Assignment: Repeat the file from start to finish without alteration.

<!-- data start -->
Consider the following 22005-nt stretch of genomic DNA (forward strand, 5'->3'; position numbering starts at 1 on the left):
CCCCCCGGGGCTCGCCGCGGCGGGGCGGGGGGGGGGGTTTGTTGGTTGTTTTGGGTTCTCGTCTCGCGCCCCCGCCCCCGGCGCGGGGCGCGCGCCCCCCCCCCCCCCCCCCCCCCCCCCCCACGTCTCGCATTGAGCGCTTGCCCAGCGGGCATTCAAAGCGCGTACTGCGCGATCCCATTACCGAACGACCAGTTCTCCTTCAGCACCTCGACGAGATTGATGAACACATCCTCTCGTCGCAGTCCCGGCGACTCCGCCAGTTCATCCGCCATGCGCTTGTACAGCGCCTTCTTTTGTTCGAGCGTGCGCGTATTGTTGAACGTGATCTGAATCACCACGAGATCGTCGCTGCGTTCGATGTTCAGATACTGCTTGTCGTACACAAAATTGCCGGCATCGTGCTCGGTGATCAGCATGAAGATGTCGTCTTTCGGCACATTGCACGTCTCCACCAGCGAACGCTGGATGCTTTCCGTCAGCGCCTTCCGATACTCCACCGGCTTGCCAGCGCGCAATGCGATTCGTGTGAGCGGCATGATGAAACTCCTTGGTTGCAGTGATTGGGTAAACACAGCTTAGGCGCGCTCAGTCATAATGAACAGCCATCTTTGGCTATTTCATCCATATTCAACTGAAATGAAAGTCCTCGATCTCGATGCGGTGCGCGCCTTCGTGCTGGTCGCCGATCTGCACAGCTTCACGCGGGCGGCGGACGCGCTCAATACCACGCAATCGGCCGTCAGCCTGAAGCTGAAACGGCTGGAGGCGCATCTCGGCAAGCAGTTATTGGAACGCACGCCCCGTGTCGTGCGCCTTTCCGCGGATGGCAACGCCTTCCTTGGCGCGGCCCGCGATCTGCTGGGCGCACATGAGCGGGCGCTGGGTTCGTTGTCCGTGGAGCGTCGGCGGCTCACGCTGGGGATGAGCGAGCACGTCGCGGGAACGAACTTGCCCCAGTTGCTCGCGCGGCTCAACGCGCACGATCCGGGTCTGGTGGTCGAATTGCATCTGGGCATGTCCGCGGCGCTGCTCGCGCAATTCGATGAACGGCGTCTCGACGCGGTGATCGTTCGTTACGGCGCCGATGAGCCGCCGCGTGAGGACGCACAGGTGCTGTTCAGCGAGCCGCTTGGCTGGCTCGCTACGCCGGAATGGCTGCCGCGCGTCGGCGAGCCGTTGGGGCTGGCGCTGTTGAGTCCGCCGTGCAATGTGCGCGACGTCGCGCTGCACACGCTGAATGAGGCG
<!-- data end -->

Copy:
Consider the following 22005-nt stretch of genomic DNA (forward strand, 5'->3'; position numbering starts at 1 on the left):
CCCCCCGGGGCTCGCCGCGGCGGGGCGGGGGGGGGGGTTTGTTGGTTGTTTTGGGTTCTCGTCTCGCGCCCCCGCCCCCGGCGCGGGGCGCGCGCCCCCCCCCCCCCCCCCCCCCCCCCCCCACGTCTCGCATTGAGCGCTTGCCCAGCGGGCATTCAAAGCGCGTACTGCGCGATCCCATTACCGAACGACCAGTTCTCCTTCAGCACCTCGACGAGATTGATGAACACATCCTCTCGTCGCAGTCCCGGCGACTCCGCCAGTTCATCCGCCATGCGCTTGTACAGCGCCTTCTTTTGTTCGAGCGTGCGCGTATTGTTGAACGTGATCTGAATCACCACGAGATCGTCGCTGCGTTCGATGTTCAGATACTGCTTGTCGTACACAAAATTGCCGGCATCGTGCTCGGTGATCAGCATGAAGATGTCGTCTTTCGGCACATTGCACGTCTCCACCAGCGAACGCTGGATGCTTTCCGTCAGCGCCTTCCGATACTCCACCGGCTTGCCAGCGCGCAATGCGATTCGTGTGAGCGGCATGATGAAACTCCTTGGTTGCAGTGATTGGGTAAACACAGCTTAGGCGCGCTCAGTCATAATGAACAGCCATCTTTGGCTATTTCATCCATATTCAACTGAAATGAAAGTCCTCGATCTCGATGCGGTGCGCGCCTTCGTGCTGGTCGCCGATCTGCACAGCTTCACGCGGGCGGCGGACGCGCTCAATACCACGCAATCGGCCGTCAGCCTGAAGCTGAAACGGCTGGAGGCGCATCTCGGCAAGCAGTTATTGGAACGCACGCCCCGTGTCGTGCGCCTTTCCGCGGATGGCAACGCCTTCCTTGGCGCGGCCCGCGATCTGCTGGGCGCACATGAGCGGGCGCTGGGTTCGTTGTCCGTGGAGCGTCGGCGGCTCACGCTGGGGATGAGCGAGCACGTCGCGGGAACGAACTTGCCCCAGTTGCTCGCGCGGCTCAACGCGCACGATCCGGGTCTGGTGGTCGAATTGCATCTGGGCATGTCCGCGGCGCTGCTCGCGCAATTCGATGAACGGCGTCTCGACGCGGTGATCGTTCGTTACGGCGCCGATGAGCCGCCGCGTGAGGACGCACAGGTGCTGTTCAGCGAGCCGCTTGGCTGGCTCGCTACGCCGGAATGGCTGCCGCGCGTCGGCGAGCCGTTGGGGCTGGCGCTGTTGAGTCCGCCGTGCAATGTGCGCGACGTCGCGCTGCACACGCTGAATGAGGCG